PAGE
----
Thursday, June 28, 2012

Experiment in Progress!

What do you think?  About this? or this?  Do you agree?  Do you wonder about?  In developing exhibitions I'm continually challenging museums to get out there to talk to their communities (more to come on a couple projects I'm working on).  And this week in St. John's, Newfoundland,  I saw a great example of the process at the Rooms,  Newfoundland's provincial museum (and art gallery, and archives, all in one place, with a commanding spot atop a hill overlooking the harbor in this small city).

All museum professionals seem to agree that this big overview history exhibits of a place, whatever that place is, are really challenging to develop.   Some people want timelines;  others want lots of text, others want objects that really matter to them, or to see the place where they grew up.  Newfoundland and Labrador (all one province for those of you not from here) is a huge place with a great many stories, so the challenge is a big one.

At the Rooms,  there's a temporary exhibit called Working on History.  It's a bare bones design to share current interpretive thinking on the topic,  put forth already collected visitor feedback,  and along the way, explain a bit about what museums do when we do exhibits and interpret history.   There was something for virtually every kind of learner to respond to in a way they enjoyed.  So here's some of what I saw (and by the way,  thanks The Rooms for letting me take pictures here!)
First, the introductory label sets forth clear expectations in a really brief text.  Exhibit, opening, two key questions, we need your help and feedback. And the informality makes it clear it's not the usual set-in-stone experience. Done!

Six key stories already identified to explore further.  But the text asks for your "words, feelings and ideas,"  not just the open-ended, "what do you think?"   Here's some of the six stories and responses.
Don't like to write?  Here's another alternative:
The middle image is a great reminder to any of us who might be tempted to romanticize childhood stories;  the bottom image depicts St. John's houses, instantly recognizable to residents and visitors.
Don't like to write or draw, but like to have things organized?  How about a timeline?
But those key topics haven't disappeared.  Here's another way of looking at them (words, no images), based on what previous audience work revealed.
But what about those visitors who like the sound of things?  Not an audio installation,  but a chance to share your thoughts, via a paper quiz that you could submit,  testing your knowledge of distinctly Newfoundland words (for instance, one I learned this week, "scrunchions.")
Objects were installed around the outside of the room grouped by the big topic sections.  So visitors got a chance to share feedback there too.  I think the labels do a nice job of modeling possible response, so visitors aren't just facing a blank page.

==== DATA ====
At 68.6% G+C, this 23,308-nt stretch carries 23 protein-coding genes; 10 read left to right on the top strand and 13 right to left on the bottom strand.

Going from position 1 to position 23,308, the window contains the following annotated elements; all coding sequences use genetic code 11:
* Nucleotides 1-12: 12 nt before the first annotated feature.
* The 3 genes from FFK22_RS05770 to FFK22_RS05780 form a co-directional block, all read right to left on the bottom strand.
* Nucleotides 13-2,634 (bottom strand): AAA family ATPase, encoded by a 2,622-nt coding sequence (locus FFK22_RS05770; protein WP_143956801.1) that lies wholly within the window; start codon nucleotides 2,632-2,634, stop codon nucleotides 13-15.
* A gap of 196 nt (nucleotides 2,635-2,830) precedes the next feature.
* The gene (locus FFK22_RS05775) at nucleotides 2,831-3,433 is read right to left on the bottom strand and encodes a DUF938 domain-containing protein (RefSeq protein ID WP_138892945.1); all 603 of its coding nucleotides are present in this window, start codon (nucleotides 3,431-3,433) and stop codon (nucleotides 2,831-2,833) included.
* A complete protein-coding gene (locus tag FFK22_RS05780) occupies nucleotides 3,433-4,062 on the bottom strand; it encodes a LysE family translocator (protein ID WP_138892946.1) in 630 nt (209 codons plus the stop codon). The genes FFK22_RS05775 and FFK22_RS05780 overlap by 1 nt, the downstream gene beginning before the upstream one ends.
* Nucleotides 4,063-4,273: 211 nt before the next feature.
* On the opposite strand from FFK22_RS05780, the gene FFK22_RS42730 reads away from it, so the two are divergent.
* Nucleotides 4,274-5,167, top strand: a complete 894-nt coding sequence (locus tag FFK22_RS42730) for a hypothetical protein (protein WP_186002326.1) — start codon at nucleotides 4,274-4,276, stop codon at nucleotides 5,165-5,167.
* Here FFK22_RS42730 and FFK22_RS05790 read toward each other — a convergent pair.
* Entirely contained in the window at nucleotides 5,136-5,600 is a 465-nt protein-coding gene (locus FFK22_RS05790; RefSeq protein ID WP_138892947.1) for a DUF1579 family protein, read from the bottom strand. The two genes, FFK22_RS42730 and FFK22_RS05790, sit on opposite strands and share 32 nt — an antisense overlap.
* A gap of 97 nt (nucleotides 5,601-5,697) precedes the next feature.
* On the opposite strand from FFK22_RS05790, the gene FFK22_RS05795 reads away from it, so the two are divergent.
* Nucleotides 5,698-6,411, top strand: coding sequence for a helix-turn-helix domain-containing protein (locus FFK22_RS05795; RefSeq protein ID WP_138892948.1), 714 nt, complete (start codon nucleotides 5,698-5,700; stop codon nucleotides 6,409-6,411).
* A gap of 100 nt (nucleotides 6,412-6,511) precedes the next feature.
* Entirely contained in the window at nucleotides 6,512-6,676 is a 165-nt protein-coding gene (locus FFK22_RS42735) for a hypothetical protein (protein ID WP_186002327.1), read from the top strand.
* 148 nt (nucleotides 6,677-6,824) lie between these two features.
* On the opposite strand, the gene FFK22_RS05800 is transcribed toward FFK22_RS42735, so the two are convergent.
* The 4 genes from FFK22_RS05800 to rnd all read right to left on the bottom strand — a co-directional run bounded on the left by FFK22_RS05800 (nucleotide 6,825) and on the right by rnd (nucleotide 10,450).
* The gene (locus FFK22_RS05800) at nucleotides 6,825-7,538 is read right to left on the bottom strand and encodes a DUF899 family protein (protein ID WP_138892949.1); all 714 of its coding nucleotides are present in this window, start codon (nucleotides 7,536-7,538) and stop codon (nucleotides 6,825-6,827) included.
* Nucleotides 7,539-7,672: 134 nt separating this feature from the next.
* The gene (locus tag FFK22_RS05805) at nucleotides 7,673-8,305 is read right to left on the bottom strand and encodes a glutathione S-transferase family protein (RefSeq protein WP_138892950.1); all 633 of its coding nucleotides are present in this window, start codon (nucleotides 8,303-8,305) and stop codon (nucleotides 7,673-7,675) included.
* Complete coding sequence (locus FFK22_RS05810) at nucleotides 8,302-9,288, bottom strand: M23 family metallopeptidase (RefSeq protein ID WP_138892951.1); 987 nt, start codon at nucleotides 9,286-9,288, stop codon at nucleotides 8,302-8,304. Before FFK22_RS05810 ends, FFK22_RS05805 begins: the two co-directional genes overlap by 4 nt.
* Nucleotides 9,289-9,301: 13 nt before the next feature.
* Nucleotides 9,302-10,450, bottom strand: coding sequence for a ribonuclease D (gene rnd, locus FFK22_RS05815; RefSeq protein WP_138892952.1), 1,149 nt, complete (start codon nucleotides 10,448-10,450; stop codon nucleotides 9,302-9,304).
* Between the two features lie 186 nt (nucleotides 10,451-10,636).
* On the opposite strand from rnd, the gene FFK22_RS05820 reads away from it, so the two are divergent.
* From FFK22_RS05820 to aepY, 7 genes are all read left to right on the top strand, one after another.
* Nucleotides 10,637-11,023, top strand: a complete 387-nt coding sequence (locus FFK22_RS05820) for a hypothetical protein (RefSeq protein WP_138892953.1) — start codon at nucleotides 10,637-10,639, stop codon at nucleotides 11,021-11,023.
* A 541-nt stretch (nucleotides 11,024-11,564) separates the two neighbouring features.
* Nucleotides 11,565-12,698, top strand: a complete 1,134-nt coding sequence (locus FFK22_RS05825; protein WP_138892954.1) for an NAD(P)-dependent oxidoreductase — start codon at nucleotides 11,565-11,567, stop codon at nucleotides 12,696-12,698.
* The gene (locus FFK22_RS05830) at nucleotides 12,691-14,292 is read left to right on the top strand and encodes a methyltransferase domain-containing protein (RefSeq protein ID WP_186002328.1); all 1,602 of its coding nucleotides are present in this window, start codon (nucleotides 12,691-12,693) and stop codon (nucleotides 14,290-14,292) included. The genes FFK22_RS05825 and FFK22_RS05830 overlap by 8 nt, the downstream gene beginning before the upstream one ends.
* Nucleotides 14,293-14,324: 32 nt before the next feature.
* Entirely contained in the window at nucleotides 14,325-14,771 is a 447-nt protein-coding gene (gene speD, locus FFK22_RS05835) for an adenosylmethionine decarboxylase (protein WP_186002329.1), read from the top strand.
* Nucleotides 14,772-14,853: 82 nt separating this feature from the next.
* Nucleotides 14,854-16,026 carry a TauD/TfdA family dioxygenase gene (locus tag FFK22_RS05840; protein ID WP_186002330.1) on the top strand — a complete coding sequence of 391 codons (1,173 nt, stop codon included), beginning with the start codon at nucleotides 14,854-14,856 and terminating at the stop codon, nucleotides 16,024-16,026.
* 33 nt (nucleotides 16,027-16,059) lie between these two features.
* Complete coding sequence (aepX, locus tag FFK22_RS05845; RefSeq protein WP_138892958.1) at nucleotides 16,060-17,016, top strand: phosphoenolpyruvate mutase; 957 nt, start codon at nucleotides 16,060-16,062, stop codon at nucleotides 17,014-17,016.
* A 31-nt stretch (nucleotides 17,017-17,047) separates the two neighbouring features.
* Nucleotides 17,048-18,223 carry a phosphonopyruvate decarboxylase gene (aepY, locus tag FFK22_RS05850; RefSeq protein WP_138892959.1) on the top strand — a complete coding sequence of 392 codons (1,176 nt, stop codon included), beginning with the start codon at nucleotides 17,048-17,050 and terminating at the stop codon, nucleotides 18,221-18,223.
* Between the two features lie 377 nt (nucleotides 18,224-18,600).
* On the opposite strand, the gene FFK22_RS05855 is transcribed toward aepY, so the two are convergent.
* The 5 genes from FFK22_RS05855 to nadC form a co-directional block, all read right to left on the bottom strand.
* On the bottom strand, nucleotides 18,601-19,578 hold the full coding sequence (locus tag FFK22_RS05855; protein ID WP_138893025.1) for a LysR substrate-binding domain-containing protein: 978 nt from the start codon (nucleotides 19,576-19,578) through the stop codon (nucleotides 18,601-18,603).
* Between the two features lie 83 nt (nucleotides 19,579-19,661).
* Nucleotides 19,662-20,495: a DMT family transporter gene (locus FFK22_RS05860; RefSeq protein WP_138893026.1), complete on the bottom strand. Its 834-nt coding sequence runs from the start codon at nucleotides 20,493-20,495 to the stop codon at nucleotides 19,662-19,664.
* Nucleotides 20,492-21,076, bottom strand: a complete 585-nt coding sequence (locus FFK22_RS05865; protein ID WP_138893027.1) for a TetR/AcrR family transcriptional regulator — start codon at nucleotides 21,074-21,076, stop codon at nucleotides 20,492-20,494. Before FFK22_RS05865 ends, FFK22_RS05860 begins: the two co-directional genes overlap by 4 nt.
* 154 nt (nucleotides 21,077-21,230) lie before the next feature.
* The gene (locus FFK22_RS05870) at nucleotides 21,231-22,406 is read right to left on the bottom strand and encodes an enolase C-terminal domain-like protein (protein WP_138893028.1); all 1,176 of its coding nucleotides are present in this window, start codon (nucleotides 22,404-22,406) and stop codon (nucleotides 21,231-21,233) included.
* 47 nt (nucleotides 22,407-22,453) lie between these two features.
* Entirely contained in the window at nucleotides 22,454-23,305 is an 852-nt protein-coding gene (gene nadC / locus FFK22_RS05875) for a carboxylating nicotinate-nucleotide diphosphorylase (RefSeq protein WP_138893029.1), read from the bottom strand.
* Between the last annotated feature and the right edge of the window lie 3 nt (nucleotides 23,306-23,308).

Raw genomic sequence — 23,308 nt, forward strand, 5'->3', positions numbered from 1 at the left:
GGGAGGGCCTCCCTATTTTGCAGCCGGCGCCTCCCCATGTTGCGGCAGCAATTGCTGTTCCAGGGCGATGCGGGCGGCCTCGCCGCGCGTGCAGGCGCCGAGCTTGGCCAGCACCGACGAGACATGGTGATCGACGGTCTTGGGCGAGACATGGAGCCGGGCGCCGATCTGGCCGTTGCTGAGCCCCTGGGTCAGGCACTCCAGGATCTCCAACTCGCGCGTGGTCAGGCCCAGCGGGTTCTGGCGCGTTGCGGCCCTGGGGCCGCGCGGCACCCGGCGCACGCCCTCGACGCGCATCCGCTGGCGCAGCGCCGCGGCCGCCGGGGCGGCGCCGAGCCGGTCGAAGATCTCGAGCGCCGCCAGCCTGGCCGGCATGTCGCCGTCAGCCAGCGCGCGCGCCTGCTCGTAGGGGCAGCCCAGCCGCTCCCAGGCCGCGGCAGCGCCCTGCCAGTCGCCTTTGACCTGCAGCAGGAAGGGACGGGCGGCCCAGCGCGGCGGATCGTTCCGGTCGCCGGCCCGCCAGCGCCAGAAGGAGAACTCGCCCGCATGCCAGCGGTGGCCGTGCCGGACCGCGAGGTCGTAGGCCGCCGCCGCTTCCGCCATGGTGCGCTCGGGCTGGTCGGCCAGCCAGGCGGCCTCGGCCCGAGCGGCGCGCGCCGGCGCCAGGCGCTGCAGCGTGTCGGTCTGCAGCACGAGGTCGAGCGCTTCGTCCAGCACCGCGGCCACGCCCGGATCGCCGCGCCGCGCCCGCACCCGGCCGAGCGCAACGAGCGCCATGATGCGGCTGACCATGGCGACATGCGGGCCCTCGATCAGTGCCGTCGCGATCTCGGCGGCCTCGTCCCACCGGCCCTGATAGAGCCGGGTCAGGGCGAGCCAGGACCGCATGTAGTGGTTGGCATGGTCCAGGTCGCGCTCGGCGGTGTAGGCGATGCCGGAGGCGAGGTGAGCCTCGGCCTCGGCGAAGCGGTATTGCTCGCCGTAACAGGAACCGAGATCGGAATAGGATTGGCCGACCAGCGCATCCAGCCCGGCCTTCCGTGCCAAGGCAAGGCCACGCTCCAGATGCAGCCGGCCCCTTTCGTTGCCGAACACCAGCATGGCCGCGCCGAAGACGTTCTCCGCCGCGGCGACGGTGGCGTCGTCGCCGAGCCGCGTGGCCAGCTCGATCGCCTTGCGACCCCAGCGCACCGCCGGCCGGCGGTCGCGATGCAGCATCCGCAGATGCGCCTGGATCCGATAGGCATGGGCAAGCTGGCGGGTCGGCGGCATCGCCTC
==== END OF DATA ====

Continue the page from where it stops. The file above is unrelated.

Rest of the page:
The museum is experimenting with digital labels so there was a digital label to experiment with--I'll be really interested to see what visitors make of this and how it's eventually used in the exhibit.  It was funny how much less lively this seemed than the rest of the space.
In addition to all the feedback mechanisms,  there were also labels and sections where the museum explained a bit about the process.  A conservation lab was set up and a staff member (not a conservator the day I was there) was on hand to answer questions and a visitor had engaged him in a very lively discussion about fishing issues.  Additional labels talked about storytelling and about using artifacts.  I'd love to see a next steps in this where they talked about and asked visitor feedback on design as well as content.
A colleague and I had an interesting discussion about the limits of visitor feedback in this exhibition that raised more questions than it answered.  What happens to posts that are visitor-generated but fall outside of accepted historical narrative or are more complex politically than a governmental organization is willing to take on?  In crowd-sourcing,  does the crowd produce the most interesting ideas?  How can those outlying but sometimes important ideas be incorporated into the final exhibition?  And how can that final exhibition be lively in the same way as this temporary version?

Much to consider, and a number of ideas I'll be putting to work elsewhere.

Monday, June 18, 2012

Networks and New Ideas in Moscow

Another guest post from around the world.  Katrin Hieke from Germany shares her impressions of Intermuseum 2012 in Moscow.

It´s been quite a coincidence that I was able to travel to Eastern Europe again just a few weeks after my trip to Minsk in Belarus . Again, I would like to share some of my experiences and impressions from a region not well known in the museum world. Thank you, Linda, that I may do this again on your blog!

This time, I accepted  an invitation from ICOM Russia to join the big event “Intermuseum 2012” in Moscow early June 2012.  Each year since 1999, the Ministry of Culture of the Russian Federation funds and organizes, jointly with some other institutions, this huge event where museums of all kinds and types throughout this huge country and the former CIS countries are invited to join in; plus archives, libraries, companies in relevant fields, educational institutions, regional ministries of culture, universities and professional museum organizations. About 1.500 participants take part, not counting all the visitors – that is students and professionals at museums and from many adjacent fields.
Intermuseum, also referred to as International Museum Festival, consists of several concurrent parts: the "Technomuseum", an exhibition/ fair of museum technologies and equipment; an exhibition of more than 150 museums, their collections, projects and programs; a continuous cultural program - and a conference with several sections. This business program particularly aims at establishing contacts with the international museum community and in developing effective dialogue platforms. Those are organized by ICOM Russia and for this year they chose the topic of museum and cultural tourism. The – as it seems quite generous - funding by the government allows ICOM Russia to invite many international participants and even support additional projects in the running year. So it was that colleagues from Australia, Portugal, Netherlands, Finland, Norway, UK, Austria and Germany came together at the conference and reported on cultural tourism projects in their respective countries, while in other sections, seminars and round tables current and future projects in Russia where discussed. All of this took place in the “Central House of Artists” on the banks of the Moskva river, just opposite the famous Gorki Park and also home to the impressive New Tretyakov Gallery.